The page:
5 Ways to Equip Your Home for End-of-Life Care
February 1, 2018
If you’re living with a loved one who’s nearing the end of their life, it’s a stressful and emotional time, but it’s essential to make the person’s remaining time as peaceful and stress-free as possible. This entails ensuring they’re physically comfortable, such as by giving them medical care and alternative therapies, as well as making adjustments to your home so it’s a welcoming place for them.
Research published in Palliative Medicine Journal has found that carers crave knowledge about how to look after their dying loved ones, with tasks such as food preparation, medicine administration, and moving the person out of bed sometimes being overwhelming. If you find yourself in this situation, it’s always a good idea to reach out to professionals for advice. This could take the form of using the End With Care website to find support and gain helpful resources. There are other things you can do to safely and effectively care for a dying loved one at home.
Get The Right Bed
If your loved one stays in bed most of the time, a hospital style bed that can be adjusted to different positions will give them greater comfort. These beds also come with railings, which prevent falls. Since the bed is quite large, it will need to be in a spacious room. Speak to your doctor as hospital beds can be covered by medical aid if your doctor has ordered them.
Adapt Your Bathroom
Some people nearing the end of life might experience difficulty with getting into baths or sitting on the toilet. Grab rails and bath steps can be helpful. Raised toilet seats are also beneficial to make going to the bathroom much less stressful. Some patients, such as those dealing with dementia, can become incontinent. Thus, bedpans, waterproof mattresses and commodes can help them deal with embarrassing situations much better, while retaining their dignity.
Provide Oxygen Amenities
Many people nearing the end of life will require help with breathing. Oxygen supplies are therefore necessary, and worth organizing through your doctor. These supplies usually take the form of an oxygen machine with oxygen that’s set at the right quantity for the patient’s specific oxygen needs. You might also be given a portable canister so your loved one can move around with the oxygen. Sometimes the oxygen device can be noisy, so it might be best stored in another room. These devices will have a long tube allowing for this. Be safe when using oxygen as it’s flammable. Don’t smoke in the room where it’s in use, and keep the oxygen canisters out of direct heat.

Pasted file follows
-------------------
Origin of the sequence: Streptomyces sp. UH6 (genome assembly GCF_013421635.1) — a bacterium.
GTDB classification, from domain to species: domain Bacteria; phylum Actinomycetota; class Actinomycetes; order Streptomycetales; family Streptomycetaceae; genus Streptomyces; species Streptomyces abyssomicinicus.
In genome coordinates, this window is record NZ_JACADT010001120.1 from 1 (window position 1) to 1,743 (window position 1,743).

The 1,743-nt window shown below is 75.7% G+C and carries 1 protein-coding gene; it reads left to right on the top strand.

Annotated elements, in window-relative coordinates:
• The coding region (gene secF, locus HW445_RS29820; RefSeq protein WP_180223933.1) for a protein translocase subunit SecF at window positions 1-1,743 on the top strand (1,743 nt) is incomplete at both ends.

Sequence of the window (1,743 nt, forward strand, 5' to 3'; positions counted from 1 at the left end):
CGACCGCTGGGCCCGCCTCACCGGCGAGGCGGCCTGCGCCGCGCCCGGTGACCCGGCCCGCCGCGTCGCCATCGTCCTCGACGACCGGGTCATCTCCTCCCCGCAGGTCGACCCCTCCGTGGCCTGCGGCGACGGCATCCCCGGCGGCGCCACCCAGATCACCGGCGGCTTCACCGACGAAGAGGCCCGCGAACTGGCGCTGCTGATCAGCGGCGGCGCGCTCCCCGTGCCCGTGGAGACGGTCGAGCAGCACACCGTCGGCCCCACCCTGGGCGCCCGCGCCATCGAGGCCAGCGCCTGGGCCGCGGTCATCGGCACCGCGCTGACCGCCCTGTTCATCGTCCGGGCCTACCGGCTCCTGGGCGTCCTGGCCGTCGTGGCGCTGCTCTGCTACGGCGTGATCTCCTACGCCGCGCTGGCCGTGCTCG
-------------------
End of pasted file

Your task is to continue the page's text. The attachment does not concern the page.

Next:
Make Their Bedroom A Sanctuary
Try to make their bedroom as comfortable as possible as this can also reduce their symptoms. For instance, a foam cushion can make sitting on chairs more comfortable if they’re in pain. A room that’s in an area of the house that’s free of noise can do wonders to calm a restless person who’s in pain. Ensure you always have their medicine handy to administer to them to better manage their physical pain, along with any medical supplies you might need, such as needles for giving them injections. Install temperature sensors so that loved ones don’t feel bothered by heat or cold. If your loved one is a senior, there are many options available to you for effectively caring for seniors who prefer to age in place.
Help Them Get Around
If those cared for can still move around, you want to ensure that they won’t fall and injure themselves. Increase the safety of the bedroom with the use of a walker or walking stick by their bedside. If your loved one requires a wheelchair to move around, you’ll have to install ramps and widen doors around the house to make their mobility safer. Make sure that all carpets in the home are free of snags to prevent feet or wheelchair wheels from causing falls or hassles.
People who are nearing the end of their life require comfort, love, and safety. By ensuring you meet these vital needs, you can play an important role in making their last days on earth ones filled with peace and happiness.
By freelance writer, Jane Zachery